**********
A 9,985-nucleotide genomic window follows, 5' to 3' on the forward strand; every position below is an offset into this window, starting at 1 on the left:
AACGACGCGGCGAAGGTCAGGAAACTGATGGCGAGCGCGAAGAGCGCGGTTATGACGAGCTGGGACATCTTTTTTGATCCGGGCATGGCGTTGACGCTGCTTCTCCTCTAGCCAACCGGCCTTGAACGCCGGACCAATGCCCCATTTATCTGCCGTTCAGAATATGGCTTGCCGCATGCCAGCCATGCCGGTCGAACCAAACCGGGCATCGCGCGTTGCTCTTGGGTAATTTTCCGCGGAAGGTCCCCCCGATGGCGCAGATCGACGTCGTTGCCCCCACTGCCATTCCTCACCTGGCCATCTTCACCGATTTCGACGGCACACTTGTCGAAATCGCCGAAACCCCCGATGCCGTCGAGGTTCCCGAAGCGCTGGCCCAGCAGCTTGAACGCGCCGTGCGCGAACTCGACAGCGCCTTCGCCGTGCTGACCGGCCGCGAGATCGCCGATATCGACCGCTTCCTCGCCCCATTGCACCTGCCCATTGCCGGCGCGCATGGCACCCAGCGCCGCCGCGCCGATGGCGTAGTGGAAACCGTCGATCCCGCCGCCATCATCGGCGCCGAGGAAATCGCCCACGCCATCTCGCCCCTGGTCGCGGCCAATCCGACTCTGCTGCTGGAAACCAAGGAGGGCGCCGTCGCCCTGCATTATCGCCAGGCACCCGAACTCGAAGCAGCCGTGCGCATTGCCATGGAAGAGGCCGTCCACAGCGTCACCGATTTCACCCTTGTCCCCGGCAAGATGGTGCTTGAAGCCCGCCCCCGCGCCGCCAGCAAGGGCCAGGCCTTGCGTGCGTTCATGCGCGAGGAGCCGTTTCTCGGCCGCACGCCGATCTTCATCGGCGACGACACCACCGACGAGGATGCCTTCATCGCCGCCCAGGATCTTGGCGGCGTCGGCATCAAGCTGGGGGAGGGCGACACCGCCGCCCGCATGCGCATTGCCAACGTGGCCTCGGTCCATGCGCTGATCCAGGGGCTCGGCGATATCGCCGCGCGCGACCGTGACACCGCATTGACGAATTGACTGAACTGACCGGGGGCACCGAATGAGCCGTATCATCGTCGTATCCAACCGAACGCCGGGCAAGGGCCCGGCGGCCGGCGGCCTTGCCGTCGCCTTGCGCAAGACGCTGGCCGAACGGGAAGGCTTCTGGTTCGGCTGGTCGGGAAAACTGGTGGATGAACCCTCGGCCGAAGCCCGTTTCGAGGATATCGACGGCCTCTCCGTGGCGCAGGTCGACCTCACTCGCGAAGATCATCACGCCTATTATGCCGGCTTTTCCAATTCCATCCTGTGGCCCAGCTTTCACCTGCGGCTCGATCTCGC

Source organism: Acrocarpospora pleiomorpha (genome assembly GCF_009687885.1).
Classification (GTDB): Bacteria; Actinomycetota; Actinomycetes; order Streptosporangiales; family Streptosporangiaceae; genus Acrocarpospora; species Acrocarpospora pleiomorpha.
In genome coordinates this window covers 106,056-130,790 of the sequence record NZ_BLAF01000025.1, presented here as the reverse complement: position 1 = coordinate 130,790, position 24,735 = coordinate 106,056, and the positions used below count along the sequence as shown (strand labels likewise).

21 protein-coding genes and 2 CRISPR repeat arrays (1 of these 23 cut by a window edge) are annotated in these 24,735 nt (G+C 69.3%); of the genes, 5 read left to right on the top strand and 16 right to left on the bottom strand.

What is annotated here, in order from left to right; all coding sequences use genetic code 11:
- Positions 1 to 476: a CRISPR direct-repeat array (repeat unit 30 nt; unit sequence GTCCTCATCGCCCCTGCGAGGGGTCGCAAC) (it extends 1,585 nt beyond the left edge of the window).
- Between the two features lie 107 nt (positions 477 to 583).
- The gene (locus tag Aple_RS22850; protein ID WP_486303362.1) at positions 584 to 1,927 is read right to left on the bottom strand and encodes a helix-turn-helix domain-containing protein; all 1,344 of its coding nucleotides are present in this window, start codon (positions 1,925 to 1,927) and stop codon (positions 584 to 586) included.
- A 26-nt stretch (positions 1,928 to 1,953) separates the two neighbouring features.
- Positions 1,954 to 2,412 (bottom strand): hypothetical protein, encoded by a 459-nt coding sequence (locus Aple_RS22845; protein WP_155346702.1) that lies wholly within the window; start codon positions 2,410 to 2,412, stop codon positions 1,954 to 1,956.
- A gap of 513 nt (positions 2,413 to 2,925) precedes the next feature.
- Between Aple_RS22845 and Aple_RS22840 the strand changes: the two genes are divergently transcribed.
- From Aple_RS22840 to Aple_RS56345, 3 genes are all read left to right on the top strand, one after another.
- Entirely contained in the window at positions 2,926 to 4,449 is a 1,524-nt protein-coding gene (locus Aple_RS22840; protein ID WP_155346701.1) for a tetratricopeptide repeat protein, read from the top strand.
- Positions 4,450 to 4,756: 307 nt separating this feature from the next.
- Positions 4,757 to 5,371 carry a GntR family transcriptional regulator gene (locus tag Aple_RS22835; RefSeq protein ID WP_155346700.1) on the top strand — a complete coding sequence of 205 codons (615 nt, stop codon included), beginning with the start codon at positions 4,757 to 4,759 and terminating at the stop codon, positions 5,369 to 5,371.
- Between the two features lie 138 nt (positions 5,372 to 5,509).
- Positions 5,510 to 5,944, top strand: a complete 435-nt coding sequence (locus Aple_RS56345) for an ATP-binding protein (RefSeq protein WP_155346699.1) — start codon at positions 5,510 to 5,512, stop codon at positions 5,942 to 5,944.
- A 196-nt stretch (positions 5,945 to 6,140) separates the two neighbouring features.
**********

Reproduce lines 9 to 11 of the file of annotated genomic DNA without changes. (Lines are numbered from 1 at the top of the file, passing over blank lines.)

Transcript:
- Between the two features lie 107 nt (positions 477 to 583).
- The gene (locus tag Aple_RS22850; protein ID WP_486303362.1) at positions 584 to 1,927 is read right to left on the bottom strand and encodes a helix-turn-helix domain-containing protein; all 1,344 of its coding nucleotides are present in this window, start codon (positions 1,925 to 1,927) and stop codon (positions 584 to 586) included.
- A 26-nt stretch (positions 1,928 to 1,953) separates the two neighbouring features.